The Post-Industrial Society
Critical Theory of Society
Toward a Critical Sociology
According to Alain Touraine: “A new type of society is now being formed. These new societies can be labeled post-industrial to stress how different they are from the industrial societies that preceded them…. They may also be called technocratic because of the power that dominates them. Or one can call them programmed societies to define them according to the nature of their production methods and economic organization.”1
This description does not differ widely from those which have been formulated by a number of other writers. Brzezinski, for example, has observed that “America is in the midst of a transition that is both unique and baffling…ceasing to be an industrial society, it is being shaped to an ever increasing extent by technology and electronics, and thus becoming the first technetronic society“;2 while Daniel Bell, in his “Notes on the Post-Industrial Society,”3 emphasizes the central importance of theoretical knowledge in the system of production, and the shift from a manufacturing economy to a service economy.
But if the initial descriptions of the new society are similar, the interpretations of its historical character and potentialities are not. Brzezinski and Bell conceive it as a society in which major social divisions have been largely overcome,4 the domination of technically competent elites is more or less widely accepted, and the general course of social development is determined by a relatively harmonious process of economic growth. In such a society, it is claimed, there will be no basis for widespread dissent:
…it seems unlikely that a unifying ideology of political action, capable of mobilizing large-scale loyalty, can emerge in the manner that Marxism arose in response to the industrial era…. The largely humanist-oriented, occasionally ideologically minded intellectual dissenter, who saw his role largely in terms of proferring social critiques, is rapidly being displaced either by experts and specialists, who become involved in special governmental undertakings, or by the generalists—integrators, who become in effect house ideologues for those in power, providing overall intellectual integration for disparate actions.5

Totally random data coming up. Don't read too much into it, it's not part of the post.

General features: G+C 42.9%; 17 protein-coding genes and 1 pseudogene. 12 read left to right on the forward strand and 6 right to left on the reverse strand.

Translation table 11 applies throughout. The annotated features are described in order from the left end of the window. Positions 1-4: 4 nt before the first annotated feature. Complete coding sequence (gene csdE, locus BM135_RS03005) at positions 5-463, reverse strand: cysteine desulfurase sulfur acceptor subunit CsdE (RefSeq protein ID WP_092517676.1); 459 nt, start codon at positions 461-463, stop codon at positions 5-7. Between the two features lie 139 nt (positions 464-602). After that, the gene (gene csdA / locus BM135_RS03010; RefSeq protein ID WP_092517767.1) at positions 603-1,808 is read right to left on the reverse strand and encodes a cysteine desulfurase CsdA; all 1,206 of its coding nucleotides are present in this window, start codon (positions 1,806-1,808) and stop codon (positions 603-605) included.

Touraine’s view is entirely different. The social conflict between capital and labor, he suggests, is losing its central importance in the capitalist societies of the late twentieth century, but new forms of domination (which are to be seen also in the state socialist societies) are giving rise to new social conflicts—between those who control the institutions of economic and political decision-making and those who have been reduced to a condition of “dependent participation.”6 The new dominant class is no longer defined by property ownership, but by “knowledge and a certain level of education.” The revolt against it arises from the will of the dependent class to break away from its dependence and to embark upon an autonomous development. Touraine supports this idea of the changing nature of social conflict by referring to the growth of new social movements, especially those that took a prominent part in the revolt of May, 1968, in France:
One of the significant aspects of…
This article is available to online subscribers only.
Please choose from one of the options below to access this article:
Purchase a print premium subscription (20 issues per year) and also receive online access to all content on nybooks.com.
Purchase an Online Edition subscription and receive full access to all articles published by the Review since 1963.
Purchase a trial Online Edition subscription and receive unlimited access for one week to all the content on nybooks.com.